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Ebrahim Harvey responds to our last video with him.

Ebrahim Harvey responds to our last video with him.

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    Farm equity proposal is 'smoke and mirrors'

    The government's proposal that farm workers should get 50% of equity on a farm was "smoke and mirrors" and would not become policy‚ says Ruth Hall‚ professor at the University of the Western Cape's Institute of Poverty‚ Land and Agrarian Studies.
    Farm equity proposal is 'smoke and mirrors'
    © chas53 – Fotolia.com

    Prof Hall was referring to the final policy proposals on "Strengthening the relative rights of people working on the land".

    She said until recently farm workers were not important in national politics. "Suddenly a month before elections‚ government is talking to farm workers‚" she said.

    Rural Development and Land Reform Minister Gugile Nkwinti released the proposal on March 31.

    The aim of the draft policy is to find a way to speed up land reform in an equitable manner‚ and as a partial means to reverse the historic effect of the 1913 Land Act that confined the majority of black South Africans to 13% of rural land.

    Parliament has passed the law to allow the reopening of land claims‚ expected to start by June.

    The draft policy was met with dismay by commercial agricultural representative bodies such as the Transvaal Agricultural Union and AgriSA. They described it as unfair to farmers and unworkable.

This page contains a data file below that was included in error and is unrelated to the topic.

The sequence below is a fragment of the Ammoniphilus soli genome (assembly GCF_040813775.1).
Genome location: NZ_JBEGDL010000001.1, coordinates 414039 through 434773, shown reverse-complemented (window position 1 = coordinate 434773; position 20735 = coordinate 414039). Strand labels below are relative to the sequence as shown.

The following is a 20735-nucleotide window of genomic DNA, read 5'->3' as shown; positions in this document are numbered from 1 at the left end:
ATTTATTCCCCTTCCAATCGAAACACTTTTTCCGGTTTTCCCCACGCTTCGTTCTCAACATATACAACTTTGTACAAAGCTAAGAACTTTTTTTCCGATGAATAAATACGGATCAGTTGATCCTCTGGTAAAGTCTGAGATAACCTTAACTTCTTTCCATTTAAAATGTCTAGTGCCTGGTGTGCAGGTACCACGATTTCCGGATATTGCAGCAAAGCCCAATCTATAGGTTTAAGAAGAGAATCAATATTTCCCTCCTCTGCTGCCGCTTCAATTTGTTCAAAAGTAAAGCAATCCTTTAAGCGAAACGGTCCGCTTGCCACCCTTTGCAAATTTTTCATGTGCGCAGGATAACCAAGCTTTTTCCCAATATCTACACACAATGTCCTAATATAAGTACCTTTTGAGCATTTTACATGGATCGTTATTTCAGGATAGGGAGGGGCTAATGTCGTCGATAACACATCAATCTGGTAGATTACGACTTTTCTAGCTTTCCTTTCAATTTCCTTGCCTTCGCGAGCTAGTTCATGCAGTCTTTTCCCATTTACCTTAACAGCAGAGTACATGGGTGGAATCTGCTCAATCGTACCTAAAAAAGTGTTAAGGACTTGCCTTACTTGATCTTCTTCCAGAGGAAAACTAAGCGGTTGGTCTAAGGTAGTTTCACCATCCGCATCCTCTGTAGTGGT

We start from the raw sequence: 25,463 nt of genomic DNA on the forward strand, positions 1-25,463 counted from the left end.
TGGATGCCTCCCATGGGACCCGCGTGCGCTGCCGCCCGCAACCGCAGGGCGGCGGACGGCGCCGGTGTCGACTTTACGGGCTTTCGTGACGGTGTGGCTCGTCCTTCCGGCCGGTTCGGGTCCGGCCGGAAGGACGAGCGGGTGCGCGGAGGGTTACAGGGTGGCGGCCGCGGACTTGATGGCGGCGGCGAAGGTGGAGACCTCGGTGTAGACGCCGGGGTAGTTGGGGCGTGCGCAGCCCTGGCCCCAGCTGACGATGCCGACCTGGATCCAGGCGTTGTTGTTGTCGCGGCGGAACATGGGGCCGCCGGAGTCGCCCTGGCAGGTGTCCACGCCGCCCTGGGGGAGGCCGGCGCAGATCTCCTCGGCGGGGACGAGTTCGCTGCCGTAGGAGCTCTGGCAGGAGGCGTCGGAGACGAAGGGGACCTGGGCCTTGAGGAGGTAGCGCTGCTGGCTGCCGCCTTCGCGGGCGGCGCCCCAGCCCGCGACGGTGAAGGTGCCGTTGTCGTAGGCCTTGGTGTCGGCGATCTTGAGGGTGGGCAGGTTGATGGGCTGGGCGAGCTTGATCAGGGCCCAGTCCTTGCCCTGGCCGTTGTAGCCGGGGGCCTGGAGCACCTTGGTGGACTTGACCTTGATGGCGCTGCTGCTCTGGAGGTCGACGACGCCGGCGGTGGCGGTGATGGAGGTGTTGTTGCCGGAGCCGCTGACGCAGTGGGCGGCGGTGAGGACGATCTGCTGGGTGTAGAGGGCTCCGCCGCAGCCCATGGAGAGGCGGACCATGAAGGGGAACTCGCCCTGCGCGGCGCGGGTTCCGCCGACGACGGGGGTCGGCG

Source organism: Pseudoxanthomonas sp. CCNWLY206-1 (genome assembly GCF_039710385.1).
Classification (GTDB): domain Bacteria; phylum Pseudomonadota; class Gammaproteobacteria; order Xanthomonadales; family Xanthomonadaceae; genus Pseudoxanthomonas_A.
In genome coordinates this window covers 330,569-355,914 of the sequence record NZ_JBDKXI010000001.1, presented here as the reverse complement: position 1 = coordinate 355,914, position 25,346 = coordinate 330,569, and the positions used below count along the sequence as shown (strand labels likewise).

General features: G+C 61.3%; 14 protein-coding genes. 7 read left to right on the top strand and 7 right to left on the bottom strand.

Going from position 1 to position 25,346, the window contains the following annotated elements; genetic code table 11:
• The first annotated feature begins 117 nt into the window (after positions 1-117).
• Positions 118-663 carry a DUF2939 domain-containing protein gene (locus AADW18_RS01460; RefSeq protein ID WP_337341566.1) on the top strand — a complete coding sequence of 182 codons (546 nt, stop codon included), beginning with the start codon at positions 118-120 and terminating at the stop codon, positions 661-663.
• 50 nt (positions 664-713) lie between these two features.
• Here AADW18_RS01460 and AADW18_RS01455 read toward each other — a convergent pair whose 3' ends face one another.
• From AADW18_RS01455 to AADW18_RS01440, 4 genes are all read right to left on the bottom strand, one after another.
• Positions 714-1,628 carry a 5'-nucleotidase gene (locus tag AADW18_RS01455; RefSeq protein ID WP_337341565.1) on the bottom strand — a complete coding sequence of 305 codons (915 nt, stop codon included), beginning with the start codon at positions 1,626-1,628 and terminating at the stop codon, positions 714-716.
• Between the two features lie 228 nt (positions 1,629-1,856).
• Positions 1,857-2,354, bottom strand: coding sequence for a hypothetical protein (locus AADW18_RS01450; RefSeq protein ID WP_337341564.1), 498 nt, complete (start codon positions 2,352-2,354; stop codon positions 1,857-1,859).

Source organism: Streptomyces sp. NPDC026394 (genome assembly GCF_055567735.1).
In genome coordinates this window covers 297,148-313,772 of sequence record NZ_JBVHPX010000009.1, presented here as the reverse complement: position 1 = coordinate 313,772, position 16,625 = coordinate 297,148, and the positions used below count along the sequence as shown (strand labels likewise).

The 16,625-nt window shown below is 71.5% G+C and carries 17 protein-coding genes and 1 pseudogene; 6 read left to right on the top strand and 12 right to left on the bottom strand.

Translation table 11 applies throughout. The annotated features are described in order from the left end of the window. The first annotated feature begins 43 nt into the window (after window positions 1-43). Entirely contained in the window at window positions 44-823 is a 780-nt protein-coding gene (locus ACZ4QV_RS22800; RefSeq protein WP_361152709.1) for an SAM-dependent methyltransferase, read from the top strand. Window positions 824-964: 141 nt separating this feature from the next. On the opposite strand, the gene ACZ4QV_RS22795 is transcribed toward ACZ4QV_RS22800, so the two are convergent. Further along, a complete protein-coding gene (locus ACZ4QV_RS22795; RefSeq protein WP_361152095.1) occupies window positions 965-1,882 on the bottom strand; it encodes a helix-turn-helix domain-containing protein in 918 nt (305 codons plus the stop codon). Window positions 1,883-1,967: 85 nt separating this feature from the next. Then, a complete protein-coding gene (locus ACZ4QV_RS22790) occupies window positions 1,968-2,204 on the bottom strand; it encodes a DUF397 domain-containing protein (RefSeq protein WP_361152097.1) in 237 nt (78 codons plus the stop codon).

The Congress of South African Trade Unions has cautiously welcomed the policy‚ which proposes a system of equity sharing on commercial farms.

    Each farm owner would retain 50% ownership of the farm‚ and cede 50% to workers.

    Workers acquire equity shares in the farm depending on their length of service‚ and 50% of the equity in the business would be compulsorily acquired by the state.

    Allocation of equity among workers should be on the basis of the duration of "disciplined service"‚ but "disciplined" service is not defined.

    Workers who have been employed for 10 years get 10% of the workers' half of the business - i.e. 5%‚ shared among them.

    Those employed for 25 years get 25% of the workers' half - 12.5%. Those employed for 50 years get 50% of the workers' half - 25%.

    Prof Hall said: "There's a big difference. The equity of an operational farm is often many times that of the land. Either way‚ this will constitute expropriation‚ for which‚ under the constitution‚ just and equitable compensation has to be provided." She said it was safe to say that the policy assumes payment of compensation.

    Source: I-Net Bridge

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